Austin Osman Spare




Grace Rogers

Artwork: The International Quarterly of Arts and Crafts.

vol. 2. October – December, 1925 No. 5.

Among the many complexities that have transpired in the evolution of the present social order is the changing nature of artistic criteria and the more limited sphere of æsthetic service.

At one time art was the direct outcome of the needs of man for inter-relationship with forces governing his conditions, and indicative of strongly felt social emotions directed to functional service found the special channels for expression which handed down the ages the traditional form of dance, ritual, drama, architecture — the national heritage of mankind. But the relative values in life are changed. We are less simple and direct: language has become "a dictionary of faded metaphors," art a process of ornament added to decay; symbols have lost their original significance and the fundamental basis of traditional is obscured. Thus is it commonly realised emotions have given place to arbitrary inhibitions and "modern complexes" and art became a specialised function forced to serve an individual aim, which frequently limited the artist to a "coterie" of appreciators. In these days it is said "art is the transmission to others of a special feeling experienced by the artist," and though analysis might prove this to be equally true of any other period since art became individual in any sense of the word, yet it specially emphasises the need for change in the nature of our approach and acceptance. We, as spectators, are bound to participate in the individual vision and in the realisation of the æsthetic values which serve to convey the artist's intention rather than the expression of ideas as apprehended by the mass in general.

Ambiguity must occur, however, in an age of transition and unfixed belief. In the search for new aesthetic foundations principles are employed as ends rather than less obviously as means and much of the ultimate intention is frustrated or incomplete.

The language of the emotions expressed in arbitrary and unintelligible symbolism bewilders public and critic alike who are at a loss for some "æsthetic plumb-line" and the distance between the artist and the public perceptibly widens, for every picture cannot tell its story in terms of ideas associated with objects, although the general determination is it should. Moreover it is increasingly difficult to distinguish between the absurdity veiling incapacity and the honest experiment. We are fearful of "fancy tricks" and "pose," blissfully unconscious we accept them every day in more discreet disguise.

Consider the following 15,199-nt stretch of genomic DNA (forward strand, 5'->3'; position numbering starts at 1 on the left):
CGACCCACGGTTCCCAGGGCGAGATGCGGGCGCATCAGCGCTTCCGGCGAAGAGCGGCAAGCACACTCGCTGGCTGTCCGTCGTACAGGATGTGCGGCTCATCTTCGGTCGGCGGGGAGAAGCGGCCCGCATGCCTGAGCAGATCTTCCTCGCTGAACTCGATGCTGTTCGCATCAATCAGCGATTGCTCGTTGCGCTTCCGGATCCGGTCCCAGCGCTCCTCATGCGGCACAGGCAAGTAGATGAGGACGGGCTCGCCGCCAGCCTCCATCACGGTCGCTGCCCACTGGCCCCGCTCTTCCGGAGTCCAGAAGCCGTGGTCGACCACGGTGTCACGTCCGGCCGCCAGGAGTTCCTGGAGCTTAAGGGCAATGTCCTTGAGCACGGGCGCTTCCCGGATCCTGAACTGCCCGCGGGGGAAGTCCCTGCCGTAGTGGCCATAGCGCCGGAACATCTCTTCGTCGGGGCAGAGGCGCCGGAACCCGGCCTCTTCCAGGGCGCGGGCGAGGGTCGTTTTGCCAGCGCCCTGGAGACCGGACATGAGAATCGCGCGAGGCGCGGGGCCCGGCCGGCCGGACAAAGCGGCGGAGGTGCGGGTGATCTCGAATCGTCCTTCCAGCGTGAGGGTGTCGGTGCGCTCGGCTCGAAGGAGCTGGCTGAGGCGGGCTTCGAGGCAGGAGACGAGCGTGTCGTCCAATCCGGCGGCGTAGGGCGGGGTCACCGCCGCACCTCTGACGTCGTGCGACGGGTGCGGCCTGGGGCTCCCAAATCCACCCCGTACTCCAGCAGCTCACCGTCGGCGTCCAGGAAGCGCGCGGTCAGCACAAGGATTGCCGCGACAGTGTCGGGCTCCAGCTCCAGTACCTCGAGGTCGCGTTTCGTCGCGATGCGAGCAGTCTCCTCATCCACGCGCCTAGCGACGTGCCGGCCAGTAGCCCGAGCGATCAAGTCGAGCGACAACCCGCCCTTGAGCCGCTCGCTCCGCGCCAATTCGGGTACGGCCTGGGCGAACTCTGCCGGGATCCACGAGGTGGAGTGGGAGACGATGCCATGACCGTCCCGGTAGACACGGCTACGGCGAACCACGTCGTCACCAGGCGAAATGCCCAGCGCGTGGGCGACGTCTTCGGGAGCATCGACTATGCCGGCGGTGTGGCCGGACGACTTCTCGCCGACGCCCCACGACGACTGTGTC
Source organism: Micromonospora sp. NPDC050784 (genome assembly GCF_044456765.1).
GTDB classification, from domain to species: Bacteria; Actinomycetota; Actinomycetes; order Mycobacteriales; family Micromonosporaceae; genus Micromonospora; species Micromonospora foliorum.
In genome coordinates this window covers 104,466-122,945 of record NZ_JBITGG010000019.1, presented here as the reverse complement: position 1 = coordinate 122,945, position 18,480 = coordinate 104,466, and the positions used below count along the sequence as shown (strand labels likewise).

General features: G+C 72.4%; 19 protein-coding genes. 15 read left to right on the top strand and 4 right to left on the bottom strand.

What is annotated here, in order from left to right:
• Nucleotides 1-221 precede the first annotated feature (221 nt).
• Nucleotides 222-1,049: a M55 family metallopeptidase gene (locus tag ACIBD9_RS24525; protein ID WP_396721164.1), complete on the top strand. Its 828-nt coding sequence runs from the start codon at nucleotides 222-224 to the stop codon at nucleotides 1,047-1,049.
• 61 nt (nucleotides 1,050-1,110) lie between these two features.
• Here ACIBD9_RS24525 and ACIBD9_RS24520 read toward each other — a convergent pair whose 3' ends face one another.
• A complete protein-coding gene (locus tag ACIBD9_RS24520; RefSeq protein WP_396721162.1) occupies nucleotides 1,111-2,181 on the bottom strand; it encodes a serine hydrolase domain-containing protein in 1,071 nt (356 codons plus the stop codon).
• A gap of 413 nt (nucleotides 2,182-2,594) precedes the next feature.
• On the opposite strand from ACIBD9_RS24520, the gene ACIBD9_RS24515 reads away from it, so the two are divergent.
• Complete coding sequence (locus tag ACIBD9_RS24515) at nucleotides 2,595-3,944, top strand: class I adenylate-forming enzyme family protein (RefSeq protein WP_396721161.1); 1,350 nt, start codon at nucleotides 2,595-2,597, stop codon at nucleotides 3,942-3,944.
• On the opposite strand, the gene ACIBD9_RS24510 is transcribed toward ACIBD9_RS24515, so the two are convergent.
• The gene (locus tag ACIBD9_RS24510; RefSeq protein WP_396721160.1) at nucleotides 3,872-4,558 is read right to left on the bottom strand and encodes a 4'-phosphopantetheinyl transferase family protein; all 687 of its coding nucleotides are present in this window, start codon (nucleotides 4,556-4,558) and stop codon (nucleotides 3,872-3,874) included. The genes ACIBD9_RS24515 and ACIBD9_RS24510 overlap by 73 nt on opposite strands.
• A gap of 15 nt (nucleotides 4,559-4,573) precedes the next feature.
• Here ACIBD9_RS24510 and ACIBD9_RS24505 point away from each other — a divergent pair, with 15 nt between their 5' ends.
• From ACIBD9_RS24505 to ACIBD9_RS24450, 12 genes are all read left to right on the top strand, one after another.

Yet the truth is "one of the returns that haunt our civilisation and our art." And in this return to Nature, even though it may take the form of more grotesque complexity, we again realise in art that condition allied to music itself, as rather an apprehension of conscious than rational representations, and it moves us similarly as the proportions and spaces of architecture (which Shopenhauer has aptly termed Frozen music), its harmonies manifest almost by some mathematical co-relation.

And as in the development of musical orchestration, a new factor was introduced through the divorce of the sounds from the words which had given a certain significance and shape which ed through the construction of musical composition upon tonality and rhythmic balance in statement, to the re-discovery of the principles which had been in existence from the beginning (which had their root and origin in the bodily movement of dance, the unqualified speech of the emotions that original "gesture" of mankind towards the forces conditioning his existence), thus in the same way it has come to be said of modern drawing, that its essence is a "dancing on paper" which exemplifies the artist's ability to co-ordinate his ideas and emotional reactions, and like the Chinese draughtsmen of old - those past-masters in the art of linear expressiveness, "the strokes of his brush announce him in the nobility of his soul, or in its meanness and limitation."

Personality then is the factor that counts; thus the secret of art lies with the artist himself and with Buffon we might say "le style, c'est l'homme."

A cursory analysis of the elements of draughtsmanship could dismiss them briefly, linear and functional, the first concerning itself with the "calligraphic" property by which the artist expresses his dexterity and skill, while in the second the functional, the value lies in the expressiveness of the contour to clothe the inner form and which exists as the bounding of masses serving in the co-operation and co-ordination with other lines in the sense of part of living organic unity. But the term "line for line's sake" which we might apply to the calligraphic "gesture" will have the virtue of line for form's sake even though it may not fulfil the functional purpose of conveying the simplest and most effective resolution of a complex problem. We are told the Japanese "norm" of beauty lay in the curve of the letter S, which analysis might prove an abstract disposition of geometrical relations, the intellectual and emotional content of which lies buried as in a glyph and pertains to abstract qualities which reason ultimately cuts out of the universe, again among abstruse problems of personality and psycho-analysis we are informed by a certain professor on art that in the observation of a beautiful curve "it is also possible that there will be an effect on glandular secretions, which will in turn intensify the striped muscles" which, however, we incline to dismiss as reduction ad absurdum, or merely the crude recognition of physical re-action implying obscure psychical and symbolic significance. None the less, to return to drawing itself, do we find the preoccupation with the possibilities of line implied in the functional purpose, which in the extract of the structural essentials as directed by the genius or idiosyncrasy of the artist and the realisation of a unified whole created by the co-relationship of parts, in virtue of rhythmic movement or gesture becomes significant form.